Fisher's exact and Mann-Whitney tests were used to evaluate the association between categorical and continuous variables and abnormal AT2 times.


Evaluation of measures of amygdala T2 relaxation times in a control population

Data were available from 40 amygdalae in 20 healthy subjects. There was no difference in AT2 between the left and the right side in healthy controls. Mean AT2 in the control group was 88.1 ms with a standard deviation of 2 ms. The upper limit of normality of AT2 was defined as the control mean (2 SD), thus an AT2 value of greater than 92 ms was considered abnormal.

Reliability of measures

The test-retest repeatability in the total of 20 controls and 25 patients was −0.4 (2.7) ms and the inter-rater repeatability was 0.5 (3.2) ms, which gives a coefficient of repeatability of 6.3% and 7.4% respectively.

Evaluation of measures of amygdala T2 relaxation times in a patient population

Data were available from 50 amygdalae in 25 patients with well documented TLE on clinical and EEG grounds—10 with MRI evidence of right HS, with MRI evidence of left HS and five with bilateral HS on quantitative grounds (fig 2).9

Figure 2

Boxplot (showing median, quartiles, smallest and largest values, and outlier) of the T2 measurements of the ipsilateral amygdala in patient group with unilateral hippocampal sclerosis in comparision with the contralateral amygdala of same group and the control group.

Amygdala T2 mapping in patients with right HS

Six of the 10 patients measured had normal T2 measurements—that is, each amygdala measured less than 92 ms.

Three patients had a unilateral raised measurement on the right side—that is, greater than 92 ms.

One patient had bilaterally increased T2 measurements. The left measuring 92 ms and the right measuring 94.1 ms.

Amygdala T2 mapping in patients with left HS

Five of the 10 patients measured had normal T2 measurements—that is, each amygdala measured less than 92 ms.

Three patients had a unilaterally raised measurement on the left side—that is, greater than 92 ms.

Two patients had bilaterally increased T2 measurements but with the left measurement greater than the right.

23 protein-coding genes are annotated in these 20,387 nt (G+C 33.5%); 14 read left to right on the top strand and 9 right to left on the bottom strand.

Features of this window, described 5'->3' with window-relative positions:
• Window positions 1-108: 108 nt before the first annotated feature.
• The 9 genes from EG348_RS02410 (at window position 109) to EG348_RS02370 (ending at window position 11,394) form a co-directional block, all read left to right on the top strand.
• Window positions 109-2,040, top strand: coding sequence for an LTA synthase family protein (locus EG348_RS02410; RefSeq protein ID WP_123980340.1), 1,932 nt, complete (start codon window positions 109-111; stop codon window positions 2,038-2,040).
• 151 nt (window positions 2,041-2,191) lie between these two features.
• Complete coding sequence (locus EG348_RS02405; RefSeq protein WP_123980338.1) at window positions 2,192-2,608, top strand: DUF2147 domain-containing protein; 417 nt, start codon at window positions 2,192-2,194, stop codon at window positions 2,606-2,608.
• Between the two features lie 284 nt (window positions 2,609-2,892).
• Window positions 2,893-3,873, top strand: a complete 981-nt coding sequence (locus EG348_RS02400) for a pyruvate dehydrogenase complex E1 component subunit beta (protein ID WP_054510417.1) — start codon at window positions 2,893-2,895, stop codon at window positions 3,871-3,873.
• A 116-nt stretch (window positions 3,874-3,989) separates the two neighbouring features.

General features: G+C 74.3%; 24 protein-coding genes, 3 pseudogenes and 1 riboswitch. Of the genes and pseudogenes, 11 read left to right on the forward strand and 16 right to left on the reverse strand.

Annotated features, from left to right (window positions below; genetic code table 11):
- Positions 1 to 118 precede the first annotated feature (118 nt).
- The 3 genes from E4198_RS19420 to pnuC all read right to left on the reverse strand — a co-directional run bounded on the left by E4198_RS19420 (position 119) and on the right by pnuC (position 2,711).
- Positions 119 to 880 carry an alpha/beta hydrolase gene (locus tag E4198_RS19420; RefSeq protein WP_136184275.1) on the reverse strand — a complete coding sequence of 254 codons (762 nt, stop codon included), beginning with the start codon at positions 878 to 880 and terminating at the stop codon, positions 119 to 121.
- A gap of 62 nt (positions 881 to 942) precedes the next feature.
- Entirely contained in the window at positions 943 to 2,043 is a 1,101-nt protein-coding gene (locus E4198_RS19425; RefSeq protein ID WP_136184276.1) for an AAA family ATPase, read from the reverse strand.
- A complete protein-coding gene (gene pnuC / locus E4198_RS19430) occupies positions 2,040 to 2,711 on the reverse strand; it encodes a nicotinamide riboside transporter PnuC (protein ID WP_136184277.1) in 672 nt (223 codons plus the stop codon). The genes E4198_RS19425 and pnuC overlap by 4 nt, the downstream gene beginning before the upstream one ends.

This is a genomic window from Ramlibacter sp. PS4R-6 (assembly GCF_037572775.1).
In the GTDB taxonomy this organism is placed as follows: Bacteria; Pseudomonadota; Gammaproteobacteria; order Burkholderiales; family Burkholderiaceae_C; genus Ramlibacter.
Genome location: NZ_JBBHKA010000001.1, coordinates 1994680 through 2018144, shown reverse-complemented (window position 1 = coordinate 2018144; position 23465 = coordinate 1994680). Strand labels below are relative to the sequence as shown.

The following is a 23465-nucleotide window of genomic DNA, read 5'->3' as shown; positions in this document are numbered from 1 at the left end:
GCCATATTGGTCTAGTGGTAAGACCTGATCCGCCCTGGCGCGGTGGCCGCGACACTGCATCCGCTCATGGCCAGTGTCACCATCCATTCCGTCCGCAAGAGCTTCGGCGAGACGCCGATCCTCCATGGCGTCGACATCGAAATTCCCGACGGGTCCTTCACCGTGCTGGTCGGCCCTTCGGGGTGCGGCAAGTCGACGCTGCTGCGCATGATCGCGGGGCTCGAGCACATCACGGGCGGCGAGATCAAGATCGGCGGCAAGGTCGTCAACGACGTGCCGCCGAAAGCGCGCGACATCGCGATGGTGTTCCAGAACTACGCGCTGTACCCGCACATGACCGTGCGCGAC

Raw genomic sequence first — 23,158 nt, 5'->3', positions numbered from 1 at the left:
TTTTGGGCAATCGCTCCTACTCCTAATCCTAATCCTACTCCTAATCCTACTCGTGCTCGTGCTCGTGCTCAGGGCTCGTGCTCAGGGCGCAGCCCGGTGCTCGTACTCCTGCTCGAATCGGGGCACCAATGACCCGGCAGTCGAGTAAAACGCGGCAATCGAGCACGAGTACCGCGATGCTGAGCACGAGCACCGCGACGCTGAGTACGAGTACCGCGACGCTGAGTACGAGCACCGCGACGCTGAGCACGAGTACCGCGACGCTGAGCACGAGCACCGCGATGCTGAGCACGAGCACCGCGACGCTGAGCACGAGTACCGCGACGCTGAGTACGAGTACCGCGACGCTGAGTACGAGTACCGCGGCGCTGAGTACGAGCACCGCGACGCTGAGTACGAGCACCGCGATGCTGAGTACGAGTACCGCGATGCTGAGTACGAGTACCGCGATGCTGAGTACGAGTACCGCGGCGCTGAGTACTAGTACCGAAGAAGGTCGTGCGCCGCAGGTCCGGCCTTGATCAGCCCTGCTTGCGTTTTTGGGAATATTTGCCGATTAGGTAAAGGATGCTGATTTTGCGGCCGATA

Amygdala T2 mapping in patients with bilateral HS

Three of the five patients had normal T2 measurements—that is, each amygdala measured less than 92 ms.

Two patients had increased T2 measurements on the right only. The hippocampal T2 measurements were equally increased bilaterally.

Clinical correlates

Age of onset of seizures, history of prolonged early childhood convulsion, duration of epilepsy, frequency of seizures, frequency of secondarily generalised seizures, and complex partial seizures were not significantly related to AT2 being normal or abnormal.


AT2 mapping using the coronal dual echo conventional spin echo technique that was used for producing proton density and T2 weighted images and to calculate HT2, was straightforward to implement. The excellent inter-rater and intra-rater repeatability indicated the method was reliable.

It was an easy and reliable technique to perform and can be added to the current routine measurement protocol, with a processing and measurement time of five minutes per case.

In accordance with other studies of AT2 measurements,2 44% of patients with HS also had an increased AT2 ipsilateral to increased HT2 and bilateral raised AT2 in 3 of 20 (15%), with the higher AT2 value ipsilateral to the HS.

The placement of the region of interest requires care and as the slice thickness of the imaging sequence is 5 mm, there may be some partial volume effect with tissue other than amygdala being included in the measurement. It is possible that there could be some residual high signal tissue from the hippocampus present in the region, and great care was taken to guard against this.

The spatial resolution of the T2 maps does not permit reliable measurements of individual amygdala subnuclei.

As already discussed, the dual echo method is easy and reliable to acquire but although it gives a reproducible result, the values given are not the true T2 values compared with the 16 echo technique.8 In a clinical setting however, in which the important issue is whether the value is normal or not, this is not a concern.

As with studies of amygdala volumetrics,10–12 there were no evident clinical correlations to the coexistence of high AT2 with HS.

The pathological basis of increased AT2 has included amygdala sclerosis and micro dysgenesis.2 As the patients were randomly selected for this study, only three have proceeded to surgery and the pathological material is not available as piecemeal removal of the amygdala is used in anterior temporal lobe resection at our hospital.

Post-surgical follow up studies will determine whether raised AT2 affects outcome after anterior temporal lobe resection and may lead to different surgical approaches for patients with high or low AT2. The further application of this technique will permit routine measurement of the AT2 and permit exploration of the relevance of raised AT2 values in patients with no visually evident abnormality and normal hippocampal quantification. These studies are now underway.


We are grateful to the National Society for Epilepsy for their support and to Drs B E Kendall and JM Stevens for their expert neuroradiological evaluation of the images.